erm, aBenG... I have several problems with Super, and would never recommend it to anyone.

Firstly, the executables are encrypted and compressed; it runs lousy, and crashes a lot; it is ripped-off from open-source software and modified (who knows how?) without acknowledging the sources/creators at all; it writes several files to the %windows% folder, which when deleted and the programme is rerun, rewites these files.

Yes, all its components scan ok for virii, but that would be expected when the executables are encrypted, since the scanner would have no way of decrypting them: typically scanners only decompress executables. And, yes nothing bad happened on my system, that I know of, BUT there are just too many iffy things about this programme, and I actually recommend that people avoid it, just in case. I just wish I had the tools to nail this down in a more precise way, but I am deeply suspicious of this programme.

As for the original question, there is faad and faac, both console apps that will convert an mp4 encoded sound file to wav format, and lame, to reconvert it back to mp3 (after edits, if one wishes in one's favorite editor). Please keep in mind that these conversions are NOT lossless, and degradation will take place. MP4 compression is fundamentally different from mp3 as well, and one will expect larger file sizes for a given bandwidth.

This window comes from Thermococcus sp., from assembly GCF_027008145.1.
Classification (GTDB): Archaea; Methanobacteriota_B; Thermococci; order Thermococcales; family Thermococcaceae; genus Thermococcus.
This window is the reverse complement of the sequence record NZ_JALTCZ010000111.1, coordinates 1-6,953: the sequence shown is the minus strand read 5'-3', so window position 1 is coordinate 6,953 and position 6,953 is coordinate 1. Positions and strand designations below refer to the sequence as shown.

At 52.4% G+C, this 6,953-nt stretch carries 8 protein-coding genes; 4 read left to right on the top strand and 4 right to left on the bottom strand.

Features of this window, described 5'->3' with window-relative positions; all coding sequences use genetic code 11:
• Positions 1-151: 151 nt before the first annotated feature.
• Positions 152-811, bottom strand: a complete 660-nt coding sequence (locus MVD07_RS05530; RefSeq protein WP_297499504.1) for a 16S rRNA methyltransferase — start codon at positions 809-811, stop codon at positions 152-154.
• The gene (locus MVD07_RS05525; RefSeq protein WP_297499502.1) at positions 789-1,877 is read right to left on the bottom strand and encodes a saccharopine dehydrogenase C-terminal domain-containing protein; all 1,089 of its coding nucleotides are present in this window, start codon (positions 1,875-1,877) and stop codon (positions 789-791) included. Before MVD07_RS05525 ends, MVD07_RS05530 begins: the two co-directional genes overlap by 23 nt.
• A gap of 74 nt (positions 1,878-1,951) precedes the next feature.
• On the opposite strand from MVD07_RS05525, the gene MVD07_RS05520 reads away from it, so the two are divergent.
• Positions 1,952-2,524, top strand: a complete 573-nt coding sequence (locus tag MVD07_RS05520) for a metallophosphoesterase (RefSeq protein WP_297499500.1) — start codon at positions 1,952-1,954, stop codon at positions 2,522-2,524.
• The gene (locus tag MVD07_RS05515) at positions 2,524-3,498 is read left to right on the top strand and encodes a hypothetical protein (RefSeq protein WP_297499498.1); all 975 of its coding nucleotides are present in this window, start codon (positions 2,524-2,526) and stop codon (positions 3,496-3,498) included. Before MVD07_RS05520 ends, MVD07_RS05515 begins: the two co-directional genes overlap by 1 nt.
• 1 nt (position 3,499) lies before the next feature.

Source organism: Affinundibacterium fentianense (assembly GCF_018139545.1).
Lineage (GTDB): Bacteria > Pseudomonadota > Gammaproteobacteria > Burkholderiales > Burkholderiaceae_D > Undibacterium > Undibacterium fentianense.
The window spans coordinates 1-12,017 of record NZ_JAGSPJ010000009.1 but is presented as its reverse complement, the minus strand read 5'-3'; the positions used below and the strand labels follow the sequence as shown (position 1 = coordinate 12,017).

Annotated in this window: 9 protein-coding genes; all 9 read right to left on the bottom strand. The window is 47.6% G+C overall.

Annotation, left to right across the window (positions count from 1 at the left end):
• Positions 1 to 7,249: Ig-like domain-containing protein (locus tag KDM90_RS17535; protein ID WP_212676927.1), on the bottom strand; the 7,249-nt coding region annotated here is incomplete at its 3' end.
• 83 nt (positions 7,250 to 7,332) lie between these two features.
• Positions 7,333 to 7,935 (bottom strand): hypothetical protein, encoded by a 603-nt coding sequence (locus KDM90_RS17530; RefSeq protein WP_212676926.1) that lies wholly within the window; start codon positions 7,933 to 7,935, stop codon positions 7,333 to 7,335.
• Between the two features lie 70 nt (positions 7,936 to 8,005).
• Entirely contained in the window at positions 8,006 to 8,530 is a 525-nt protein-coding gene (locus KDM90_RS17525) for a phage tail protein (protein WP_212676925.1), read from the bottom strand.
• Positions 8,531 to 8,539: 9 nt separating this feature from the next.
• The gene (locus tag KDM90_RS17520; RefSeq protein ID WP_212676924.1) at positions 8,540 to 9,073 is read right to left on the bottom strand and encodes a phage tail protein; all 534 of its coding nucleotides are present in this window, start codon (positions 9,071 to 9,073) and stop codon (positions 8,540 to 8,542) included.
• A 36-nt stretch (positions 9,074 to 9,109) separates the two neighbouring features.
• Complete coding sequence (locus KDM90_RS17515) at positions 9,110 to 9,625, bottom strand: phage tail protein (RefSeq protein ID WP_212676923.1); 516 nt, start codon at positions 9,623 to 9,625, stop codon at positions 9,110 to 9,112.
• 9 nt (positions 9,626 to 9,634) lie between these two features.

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aBenG
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PostPosted: Sat Sep 09, 2006 10:50 pm    Post subject: Reply with quote

Thanks for the warning there hornet777. Converting the formats of a few files is a long way down my 'to do' list so I haven't got around to trying Super - perhaps now I won't!
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hornet777
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PostPosted: Sun Sep 10, 2006 2:09 pm    Post subject: Reply with quote

Transcoding in itself is a huge issue in using computers that isn't adequately addressed in terms of the sheer complexity and ease of use, but one thing is certain: if one is interested in quality, its definitely worthwhile investing the time to research the tools available. In that vein, the only ones that keep this criterion in mind are typically console apps, so its an additional complication for the "point & klikers" who have perhaps never seen a command prompt before.